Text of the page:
Easter 2019

Fathers Hien, Peter and Nathan celebrated the Easter Triduum with Parishioners and visitors at Holy Rosary and St Brendan’s. Cathy Healy, a long time friend of Fr. Hien gives her reflection on God through the crafting of the candle at St Brendan’s and the description below:


The candle this year is about love. In a sense it is also my response to all that has been happening in the church. Somehow I think we need to get back to what it is all about and what God is about: LOVE. And when I was thinking about how to portray the love of God for us, I couldn’t find a more perfect way than the cross. (John 3:16 “God so loved the world He gave his only son.”) However I didn’t want to paint a sad cross with a lot of suffering, but a glorious cross, and I thought of the beloved cross of San Damiano from Assisi. St. Francis heard Jesus speak to him while he was praying before this cross: “go, repair my house which as you see, is falling into ruin.” Francis began by rebuilding the run-down chapel of San Damiano, but in time he came to realize that his mission was to repair the whole Church of Jesus.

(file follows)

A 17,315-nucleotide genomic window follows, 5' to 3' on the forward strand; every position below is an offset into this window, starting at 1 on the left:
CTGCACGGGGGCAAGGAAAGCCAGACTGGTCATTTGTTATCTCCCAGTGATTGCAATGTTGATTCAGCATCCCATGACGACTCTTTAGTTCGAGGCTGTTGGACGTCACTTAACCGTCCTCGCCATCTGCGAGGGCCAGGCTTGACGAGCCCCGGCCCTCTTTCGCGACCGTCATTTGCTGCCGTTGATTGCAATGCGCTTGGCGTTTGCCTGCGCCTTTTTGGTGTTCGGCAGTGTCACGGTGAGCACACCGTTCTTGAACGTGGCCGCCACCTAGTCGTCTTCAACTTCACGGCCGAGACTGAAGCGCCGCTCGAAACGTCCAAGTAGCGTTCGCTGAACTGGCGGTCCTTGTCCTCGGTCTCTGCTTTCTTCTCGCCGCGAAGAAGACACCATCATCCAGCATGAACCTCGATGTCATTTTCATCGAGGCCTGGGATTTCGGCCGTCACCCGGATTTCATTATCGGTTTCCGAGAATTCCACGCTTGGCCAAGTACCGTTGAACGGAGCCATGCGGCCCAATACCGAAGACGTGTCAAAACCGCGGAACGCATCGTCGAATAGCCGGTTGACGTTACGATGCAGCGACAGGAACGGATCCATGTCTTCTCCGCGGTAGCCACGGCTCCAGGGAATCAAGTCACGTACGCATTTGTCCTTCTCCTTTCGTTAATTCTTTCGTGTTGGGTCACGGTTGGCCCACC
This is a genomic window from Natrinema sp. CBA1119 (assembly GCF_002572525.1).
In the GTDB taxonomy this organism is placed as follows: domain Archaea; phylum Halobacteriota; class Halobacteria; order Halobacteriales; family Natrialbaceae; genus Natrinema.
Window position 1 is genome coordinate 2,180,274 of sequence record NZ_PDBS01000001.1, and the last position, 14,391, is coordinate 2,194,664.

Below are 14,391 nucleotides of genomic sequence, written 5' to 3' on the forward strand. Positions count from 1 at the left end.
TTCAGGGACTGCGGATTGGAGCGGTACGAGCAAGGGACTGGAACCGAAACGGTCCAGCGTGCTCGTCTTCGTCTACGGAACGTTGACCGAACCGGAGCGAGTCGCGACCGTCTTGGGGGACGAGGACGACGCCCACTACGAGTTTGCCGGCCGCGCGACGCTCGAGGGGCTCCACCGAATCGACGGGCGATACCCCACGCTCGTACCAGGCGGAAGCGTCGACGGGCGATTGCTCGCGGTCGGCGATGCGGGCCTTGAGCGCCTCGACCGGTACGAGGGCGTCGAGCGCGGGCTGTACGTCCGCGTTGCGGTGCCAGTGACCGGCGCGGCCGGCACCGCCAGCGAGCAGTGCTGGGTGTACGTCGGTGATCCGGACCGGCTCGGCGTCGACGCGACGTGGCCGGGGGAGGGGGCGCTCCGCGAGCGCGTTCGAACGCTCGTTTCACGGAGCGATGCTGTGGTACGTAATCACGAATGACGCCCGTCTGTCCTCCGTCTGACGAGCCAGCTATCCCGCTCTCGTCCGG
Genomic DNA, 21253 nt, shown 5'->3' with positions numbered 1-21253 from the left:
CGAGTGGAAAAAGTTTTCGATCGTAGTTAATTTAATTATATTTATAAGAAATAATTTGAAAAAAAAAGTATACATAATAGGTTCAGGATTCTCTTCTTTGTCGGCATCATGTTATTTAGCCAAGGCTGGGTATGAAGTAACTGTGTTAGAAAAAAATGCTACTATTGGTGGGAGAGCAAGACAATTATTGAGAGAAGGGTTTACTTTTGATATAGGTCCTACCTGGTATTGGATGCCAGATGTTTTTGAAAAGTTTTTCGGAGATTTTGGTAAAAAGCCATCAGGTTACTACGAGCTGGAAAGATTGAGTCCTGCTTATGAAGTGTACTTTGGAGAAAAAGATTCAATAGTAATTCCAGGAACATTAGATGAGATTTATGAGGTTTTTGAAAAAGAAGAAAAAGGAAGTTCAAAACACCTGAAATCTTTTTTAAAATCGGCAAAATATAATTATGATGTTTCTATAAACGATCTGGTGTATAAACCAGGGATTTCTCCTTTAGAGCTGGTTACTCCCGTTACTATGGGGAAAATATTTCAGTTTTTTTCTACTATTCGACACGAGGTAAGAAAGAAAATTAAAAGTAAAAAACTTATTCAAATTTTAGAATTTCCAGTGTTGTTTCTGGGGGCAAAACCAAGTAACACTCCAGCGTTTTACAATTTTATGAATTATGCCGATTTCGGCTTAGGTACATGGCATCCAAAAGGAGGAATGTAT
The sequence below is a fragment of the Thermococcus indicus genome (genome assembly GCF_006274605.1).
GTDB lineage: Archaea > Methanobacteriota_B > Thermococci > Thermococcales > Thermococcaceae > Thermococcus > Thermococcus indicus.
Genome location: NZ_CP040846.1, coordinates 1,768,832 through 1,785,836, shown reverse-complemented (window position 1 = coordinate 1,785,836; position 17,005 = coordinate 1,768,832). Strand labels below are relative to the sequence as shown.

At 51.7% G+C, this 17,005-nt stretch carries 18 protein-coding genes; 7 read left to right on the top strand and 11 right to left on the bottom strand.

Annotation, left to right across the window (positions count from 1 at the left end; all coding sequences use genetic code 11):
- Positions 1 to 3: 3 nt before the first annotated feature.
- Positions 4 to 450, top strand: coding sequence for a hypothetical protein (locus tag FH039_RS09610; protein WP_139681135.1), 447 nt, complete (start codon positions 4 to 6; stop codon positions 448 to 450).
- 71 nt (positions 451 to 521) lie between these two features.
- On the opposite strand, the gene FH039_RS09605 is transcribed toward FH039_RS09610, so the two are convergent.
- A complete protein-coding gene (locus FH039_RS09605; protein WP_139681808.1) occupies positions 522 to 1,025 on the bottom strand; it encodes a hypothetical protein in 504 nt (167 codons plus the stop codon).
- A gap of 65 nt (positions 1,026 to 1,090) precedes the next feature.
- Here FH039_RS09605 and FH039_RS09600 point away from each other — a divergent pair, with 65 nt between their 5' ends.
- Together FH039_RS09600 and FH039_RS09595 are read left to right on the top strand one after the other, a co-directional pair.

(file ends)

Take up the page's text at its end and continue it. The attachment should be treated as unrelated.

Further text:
In designing my own version of this cross I wanted to reflect the church in Australia. There is the dove, for we are the “Great South Land of the Holy Spirit”, and with the hand of the Father above and the Son below the Trinity is formed. The colours of the cross behind, together with the gold, are reminiscent of those in the flag of our indigenous people, and the Southern Cross shines down from the sky. At the foot of the cross is St. Mary of the Cross MacKillop, our patron saint, where on the original icon it is thought the local saints of the Umbrian region of Italy are portrayed.

The cross itself has become the Tree of Life, and the crucified Christ is not dead – He is already Risen. For this reason the figures underneath the cross are joyful, and in them I have tried to portray something of our culturally diverse, contemporary society. They are those shown on the original cross – Mary Magdalene, Mary the mother of James, and the centurion with his son who was cured. On the other side is St. John with the Virgin Mary. This image of Mary is the “Madonna of Mercy”, and here she gives protection under her cloak to the children standing between her outstretched arms.

“Make me a channel of your peace, where there is hatred let me bring your love. Where there is injury your pardon Lord, and where there’s doubt true faith in you.”